A bank or any government job exam for that matter is not easy to crack particularly because of a large number of aspirants desperately vying for a government job to enjoy job security. This makes the competition extremely intense. To improve your chances to get a government job, you should have a strong grip over all the subjects that are a part of the syllabus for these exams.

A component that is common to all the government job exams is logical reasoning because every government job exam generally tests these four subjects – Quantitative Aptitude, Logical Reasoning, General Awareness and Verbal Ability or English Language.

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**Logical Reasoning for Competitive Exams**

Are you a bank or other government job aspirant who is slogging hard day and night to land a secured job in a government organization? Do you fear logical reasoning or are you the one who enjoys solving questions on logical reasoning especially puzzles? It doesn’t really matter whether you are the latter or the former because even if you are not the latter, you can easily become the latter with a little sincerity, hard work and dedication. Believe us, logical reasoning is an extremely interesting portion that a candidate can easily ace. All you require is a little hard work.

Let us leave all the worries concerning the exam aside and enjoy the process of solving the questions on logical reasoning. Let us explore the fun involved in solving logical reasoning questions.

We will take the topic **“Coded Inequalities”** and break down the entire topic in a manner that will make you wonder, what made you fear logical reasoning despite the fact that it is a very interesting topic.

**What are Coded Inequalities?**

**Breaking Down Coded Inequalities for your better understanding**

Let us understand the concept of Coded Inequalities. What are coded inequalities?

We all have heard about or come across various forms of inequalities like social, economic and gender inequalities a number of times in our life but today we will not talk about these inequalities. Today we will talk about inequalities in the context of mathematical operations.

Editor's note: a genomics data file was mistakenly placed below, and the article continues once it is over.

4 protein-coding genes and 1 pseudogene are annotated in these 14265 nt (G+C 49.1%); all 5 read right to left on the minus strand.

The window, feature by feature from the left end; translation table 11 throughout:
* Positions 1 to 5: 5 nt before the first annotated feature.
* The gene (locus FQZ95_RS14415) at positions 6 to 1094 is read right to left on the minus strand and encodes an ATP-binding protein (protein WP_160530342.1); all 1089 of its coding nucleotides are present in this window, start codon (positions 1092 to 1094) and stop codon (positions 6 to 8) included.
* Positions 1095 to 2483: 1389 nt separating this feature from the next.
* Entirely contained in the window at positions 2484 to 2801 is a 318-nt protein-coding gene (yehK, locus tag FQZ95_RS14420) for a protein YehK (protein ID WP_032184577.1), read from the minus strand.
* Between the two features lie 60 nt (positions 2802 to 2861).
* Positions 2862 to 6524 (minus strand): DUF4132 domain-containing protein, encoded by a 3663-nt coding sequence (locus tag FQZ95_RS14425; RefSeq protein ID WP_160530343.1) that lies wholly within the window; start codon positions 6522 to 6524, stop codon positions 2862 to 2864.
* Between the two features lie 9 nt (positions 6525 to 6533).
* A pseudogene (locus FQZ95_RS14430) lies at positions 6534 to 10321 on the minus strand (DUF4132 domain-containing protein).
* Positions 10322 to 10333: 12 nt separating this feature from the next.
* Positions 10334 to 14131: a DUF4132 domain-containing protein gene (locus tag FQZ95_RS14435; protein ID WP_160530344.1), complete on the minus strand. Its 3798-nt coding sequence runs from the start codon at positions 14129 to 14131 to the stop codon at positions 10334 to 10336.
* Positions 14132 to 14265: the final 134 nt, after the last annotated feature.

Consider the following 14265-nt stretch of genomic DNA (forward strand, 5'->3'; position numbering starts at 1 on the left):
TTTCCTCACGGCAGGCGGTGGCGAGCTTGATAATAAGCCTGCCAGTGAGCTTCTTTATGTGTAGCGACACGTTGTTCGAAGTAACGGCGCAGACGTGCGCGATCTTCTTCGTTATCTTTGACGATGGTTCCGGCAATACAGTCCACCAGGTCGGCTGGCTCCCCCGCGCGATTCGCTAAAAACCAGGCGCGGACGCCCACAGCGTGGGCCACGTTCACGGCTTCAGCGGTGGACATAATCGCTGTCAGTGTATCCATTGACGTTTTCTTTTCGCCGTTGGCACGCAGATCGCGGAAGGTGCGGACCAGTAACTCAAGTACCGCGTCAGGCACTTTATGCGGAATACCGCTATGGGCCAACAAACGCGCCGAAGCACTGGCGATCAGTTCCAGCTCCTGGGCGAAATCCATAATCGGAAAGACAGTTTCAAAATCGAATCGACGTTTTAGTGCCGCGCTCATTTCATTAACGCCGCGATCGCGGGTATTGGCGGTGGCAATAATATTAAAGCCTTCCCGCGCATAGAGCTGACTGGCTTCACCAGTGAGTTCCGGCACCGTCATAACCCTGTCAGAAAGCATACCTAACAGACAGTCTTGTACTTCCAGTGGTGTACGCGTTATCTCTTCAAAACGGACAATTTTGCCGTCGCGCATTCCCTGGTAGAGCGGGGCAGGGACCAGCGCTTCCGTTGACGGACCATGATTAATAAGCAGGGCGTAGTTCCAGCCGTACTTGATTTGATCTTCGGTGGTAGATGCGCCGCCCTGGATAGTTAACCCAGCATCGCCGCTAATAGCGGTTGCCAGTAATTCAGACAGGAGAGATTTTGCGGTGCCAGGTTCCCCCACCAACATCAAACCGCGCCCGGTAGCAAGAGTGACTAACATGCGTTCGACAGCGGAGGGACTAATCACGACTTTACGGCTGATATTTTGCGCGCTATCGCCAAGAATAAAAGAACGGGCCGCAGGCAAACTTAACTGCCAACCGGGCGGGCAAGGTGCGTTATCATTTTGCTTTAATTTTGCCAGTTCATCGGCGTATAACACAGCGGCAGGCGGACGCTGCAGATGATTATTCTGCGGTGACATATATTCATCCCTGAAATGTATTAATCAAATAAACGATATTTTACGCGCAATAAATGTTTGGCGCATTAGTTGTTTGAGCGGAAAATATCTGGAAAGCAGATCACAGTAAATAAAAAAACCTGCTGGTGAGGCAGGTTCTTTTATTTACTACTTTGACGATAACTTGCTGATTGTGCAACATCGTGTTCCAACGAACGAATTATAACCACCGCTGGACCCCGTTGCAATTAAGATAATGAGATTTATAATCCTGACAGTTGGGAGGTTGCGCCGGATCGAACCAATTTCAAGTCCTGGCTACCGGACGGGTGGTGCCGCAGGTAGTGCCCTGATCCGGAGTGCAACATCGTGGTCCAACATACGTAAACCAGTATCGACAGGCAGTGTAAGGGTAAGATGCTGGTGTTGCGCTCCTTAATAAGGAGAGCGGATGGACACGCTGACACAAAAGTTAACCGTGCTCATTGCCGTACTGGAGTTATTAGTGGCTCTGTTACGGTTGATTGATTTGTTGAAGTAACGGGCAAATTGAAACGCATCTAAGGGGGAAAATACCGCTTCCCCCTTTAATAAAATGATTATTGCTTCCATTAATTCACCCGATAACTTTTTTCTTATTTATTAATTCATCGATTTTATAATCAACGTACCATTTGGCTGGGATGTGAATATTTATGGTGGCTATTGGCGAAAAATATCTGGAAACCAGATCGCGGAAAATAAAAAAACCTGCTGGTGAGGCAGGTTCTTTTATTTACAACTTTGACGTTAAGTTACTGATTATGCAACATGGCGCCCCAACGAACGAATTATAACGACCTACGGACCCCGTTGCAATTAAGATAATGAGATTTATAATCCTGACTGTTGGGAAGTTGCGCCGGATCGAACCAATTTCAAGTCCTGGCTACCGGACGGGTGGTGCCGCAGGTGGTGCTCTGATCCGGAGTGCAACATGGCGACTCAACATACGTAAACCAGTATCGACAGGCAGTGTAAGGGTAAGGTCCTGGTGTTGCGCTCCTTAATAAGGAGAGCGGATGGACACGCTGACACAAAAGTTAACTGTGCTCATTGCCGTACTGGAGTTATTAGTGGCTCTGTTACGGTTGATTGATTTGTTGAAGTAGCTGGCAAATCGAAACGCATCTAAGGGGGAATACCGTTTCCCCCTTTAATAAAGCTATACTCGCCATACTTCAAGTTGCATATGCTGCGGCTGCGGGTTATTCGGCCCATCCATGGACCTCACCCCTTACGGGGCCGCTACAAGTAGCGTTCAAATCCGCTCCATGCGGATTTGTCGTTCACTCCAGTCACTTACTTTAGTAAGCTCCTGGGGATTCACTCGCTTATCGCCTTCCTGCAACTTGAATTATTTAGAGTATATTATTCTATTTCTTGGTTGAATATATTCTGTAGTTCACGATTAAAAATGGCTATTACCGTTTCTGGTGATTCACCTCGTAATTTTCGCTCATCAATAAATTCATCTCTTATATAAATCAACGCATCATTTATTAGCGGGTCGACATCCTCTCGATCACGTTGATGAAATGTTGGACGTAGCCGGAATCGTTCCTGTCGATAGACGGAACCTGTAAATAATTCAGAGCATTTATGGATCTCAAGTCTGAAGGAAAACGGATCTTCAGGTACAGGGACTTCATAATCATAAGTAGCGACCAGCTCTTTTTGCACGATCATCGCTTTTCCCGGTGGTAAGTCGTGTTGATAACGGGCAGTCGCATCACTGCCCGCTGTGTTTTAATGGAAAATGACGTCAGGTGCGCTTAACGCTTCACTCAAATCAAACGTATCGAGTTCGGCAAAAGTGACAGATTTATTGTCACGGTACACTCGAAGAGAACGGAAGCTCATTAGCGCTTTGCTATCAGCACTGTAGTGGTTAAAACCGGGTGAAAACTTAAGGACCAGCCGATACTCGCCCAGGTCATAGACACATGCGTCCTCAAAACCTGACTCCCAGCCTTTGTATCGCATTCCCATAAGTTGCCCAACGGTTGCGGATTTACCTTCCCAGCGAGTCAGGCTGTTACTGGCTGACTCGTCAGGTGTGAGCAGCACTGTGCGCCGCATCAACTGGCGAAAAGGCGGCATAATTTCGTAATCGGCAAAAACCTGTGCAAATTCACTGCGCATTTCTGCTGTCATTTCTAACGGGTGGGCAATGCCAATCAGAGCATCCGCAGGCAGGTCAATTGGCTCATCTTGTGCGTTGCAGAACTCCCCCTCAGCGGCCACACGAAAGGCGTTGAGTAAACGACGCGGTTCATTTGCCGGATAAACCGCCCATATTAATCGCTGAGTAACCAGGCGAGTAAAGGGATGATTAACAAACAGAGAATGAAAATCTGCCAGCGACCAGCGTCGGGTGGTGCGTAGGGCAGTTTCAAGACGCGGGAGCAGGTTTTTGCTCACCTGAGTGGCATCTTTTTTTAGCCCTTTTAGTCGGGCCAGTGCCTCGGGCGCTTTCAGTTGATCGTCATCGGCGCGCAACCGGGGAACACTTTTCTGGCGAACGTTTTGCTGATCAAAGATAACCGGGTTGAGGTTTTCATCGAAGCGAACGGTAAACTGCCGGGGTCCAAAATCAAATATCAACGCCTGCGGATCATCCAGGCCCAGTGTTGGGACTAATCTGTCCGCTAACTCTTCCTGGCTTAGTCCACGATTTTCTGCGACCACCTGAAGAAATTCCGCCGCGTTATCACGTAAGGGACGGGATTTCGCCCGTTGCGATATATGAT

Coded Inequalities is a very common topic asked in almost every government job exam especially Bank exams, SSC, IBPS PO, IBPS clerk and more. Questions from this topic are asked frequently for various government job exams, which makes this chapter very important. So if you are thinking of skipping this chapter then we would like to caution you against doing it.

What do you mean by coded inequalities? Let us explain it to you in the simplest form.

Coded Inequalities may seem to be a little overwhelming and quite complex to you but believe us, all you need to solve the questions on coded inequalities is the knowledge of basic mathematical operations. So just be clear about the basic concepts of mathematical operations. You just need to be clear about the basic concepts like addition, subtraction, multiplication, division, lesser than, and greater than values. That’s all that you need for this topic.

The best way to ensure good marks in coded inequalities is to practice enough questions on this topic. After all we all have heard the famous saying “Practice makes a man perfect”

The only catch in coded inequalities is that the symbols like +, -, x, ÷, >, <, generally used in mathematical operations are represented by symbols different from them, which makes the topic a little complex. All you need to do is substitute the symbol that the given symbol in the question represents and then perform the mathematical operation. If you make a mistake in understanding what the symbols given in the question actually represent, then you will end up losing marks. This is why we would suggest that you practice a lot.

**What is BODMAS?**

How many of you remember the term ‘BODMAS’? All of us have come across this term but most of us may not remember what it stands for. If you do not remember, then let us remind you what does BODMAS stand for

Source of the image – Google

The BODMAS rule is something that you will require to solve the questions on coding inequalities. The BODMAS rule is all about performing the mathematical operation as per the order prescribed by the BODMAS rule. To solve a question, you will have to first perform division, then multiplication, then addition and finally subtraction.

Following are the types of sub-topics on which you can expect questions for coded inequalities

– Word Problems

– Quadratic Equations

– Inequalities

**Coded Inequalities Solved Practice Questions**

Here are some practice questions on Coded Inequalities

**Directions (1–5): In each of the questions, relationships between some elements are shown in the statements(s). These statements are followed by conclusions numbered I and II. Read the statements and give the answer.**

(a) If only conclusion I follows.

(b) If only conclusion II follows.

(c) If either conclusion I or II follows.

(d) If neither conclusion I nor II follows.

(e) If both conclusions I and II follow.

1. Statements: D ≤ F > Y, G > F, K < F

Conclusions:

I. K > Y

II. G > Y

Ans: 2

K < F > Y No relationship can be established between K and Y. Hence conclusion I is not true.

G > F > Y G > Y. Hence conclusion II is true.

2. Statements: X > N > K > F > P < I ≤ U

Conclusions:

I. X > U

II. I ≥ N

Ans: 4

X > N > K > F > P < I ≤ U No relationship can be established between X and U. Hence conclusion I is not true.

X > N > K > F > P < I ≤ U No relationship can be established between I and N. Hence conclusion II is not true.